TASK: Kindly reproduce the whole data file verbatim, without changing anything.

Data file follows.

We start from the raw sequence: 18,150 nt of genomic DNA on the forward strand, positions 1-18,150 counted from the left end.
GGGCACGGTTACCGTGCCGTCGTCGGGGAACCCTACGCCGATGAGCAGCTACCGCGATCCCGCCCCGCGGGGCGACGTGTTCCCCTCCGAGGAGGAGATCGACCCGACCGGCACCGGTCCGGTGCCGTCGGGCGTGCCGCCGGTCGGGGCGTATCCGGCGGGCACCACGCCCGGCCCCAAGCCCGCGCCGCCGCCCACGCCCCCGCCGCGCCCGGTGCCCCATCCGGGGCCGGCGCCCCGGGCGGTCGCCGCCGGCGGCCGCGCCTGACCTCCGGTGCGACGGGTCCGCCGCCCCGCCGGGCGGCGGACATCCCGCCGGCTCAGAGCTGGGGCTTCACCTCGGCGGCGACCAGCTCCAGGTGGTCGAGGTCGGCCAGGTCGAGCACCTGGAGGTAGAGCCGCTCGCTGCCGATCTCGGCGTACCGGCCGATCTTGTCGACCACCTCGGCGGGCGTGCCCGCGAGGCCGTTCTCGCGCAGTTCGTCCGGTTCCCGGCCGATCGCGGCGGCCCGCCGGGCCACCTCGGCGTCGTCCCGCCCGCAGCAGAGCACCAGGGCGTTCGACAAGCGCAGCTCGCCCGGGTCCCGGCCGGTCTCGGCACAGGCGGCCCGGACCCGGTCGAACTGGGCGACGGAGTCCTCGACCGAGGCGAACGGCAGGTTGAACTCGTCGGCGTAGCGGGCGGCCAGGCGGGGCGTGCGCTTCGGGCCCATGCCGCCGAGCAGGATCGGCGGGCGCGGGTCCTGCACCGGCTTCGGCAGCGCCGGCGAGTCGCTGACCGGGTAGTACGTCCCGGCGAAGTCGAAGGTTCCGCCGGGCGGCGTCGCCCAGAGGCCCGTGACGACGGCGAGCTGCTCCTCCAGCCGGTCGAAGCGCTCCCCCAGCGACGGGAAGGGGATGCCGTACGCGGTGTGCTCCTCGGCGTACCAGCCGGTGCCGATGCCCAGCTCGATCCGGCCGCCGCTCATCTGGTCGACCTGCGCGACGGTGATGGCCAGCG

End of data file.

We start from the raw sequence: 18,150 nt of genomic DNA on the forward strand, positions 1-18,150 counted from the left end.
GGGCACGGTTACCGTGCCGTCGTCGGGGAACCCTACGCCGATGAGCAGCTACCGCGATCCCGCCCCGCGGGGCGACGTGTTCCCCTCCGAGGAGGAGATCGACCCGACCGGCACCGGTCCGGTGCCGTCGGGCGTGCCGCCGGTCGGGGCGTATCCGGCGGGCACCACGCCCGGCCCCAAGCCCGCGCCGCCGCCCACGCCCCCGCCGCGCCCGGTGCCCCATCCGGGGCCGGCGCCCCGGGCGGTCGCCGCCGGCGGCCGCGCCTGACCTCCGGTGCGACGGGTCCGCCGCCCCGCCGGGCGGCGGACATCCCGCCGGCTCAGAGCTGGGGCTTCACCTCGGCGGCGACCAGCTCCAGGTGGTCGAGGTCGGCCAGGTCGAGCACCTGGAGGTAGAGCCGCTCGCTGCCGATCTCGGCGTACCGGCCGATCTTGTCGACCACCTCGGCGGGCGTGCCCGCGAGGCCGTTCTCGCGCAGTTCGTCCGGTTCCCGGCCGATCGCGGCGGCCCGCCGGGCCACCTCGGCGTCGTCCCGCCCGCAGCAGAGCACCAGGGCGTTCGACAAGCGCAGCTCGCCCGGGTCCCGGCCGGTCTCGGCACAGGCGGCCCGGACCCGGTCGAACTGGGCGACGGAGTCCTCGACCGAGGCGAACGGCAGGTTGAACTCGTCGGCGTAGCGGGCGGCCAGGCGGGGCGTGCGCTTCGGGCCCATGCCGCCGAGCAGGATCGGCGGGCGCGGGTCCTGCACCGGCTTCGGCAGCGCCGGCGAGTCGCTGACCGGGTAGTACGTCCCGGCGAAGTCGAAGGTTCCGCCGGGCGGCGTCGCCCAGAGGCCCGTGACGACGGCGAGCTGCTCCTCCAGCCGGTCGAAGCGCTCCCCCAGCGACGGGAAGGGGATGCCGTACGCGGTGTGCTCCTCGGCGTACCAGCCGGTGCCGATGCCCAGCTCGATCCGGCCGCCGCTCATCTGGTCGACCTGCGCGACGGTGATGGCCAGCG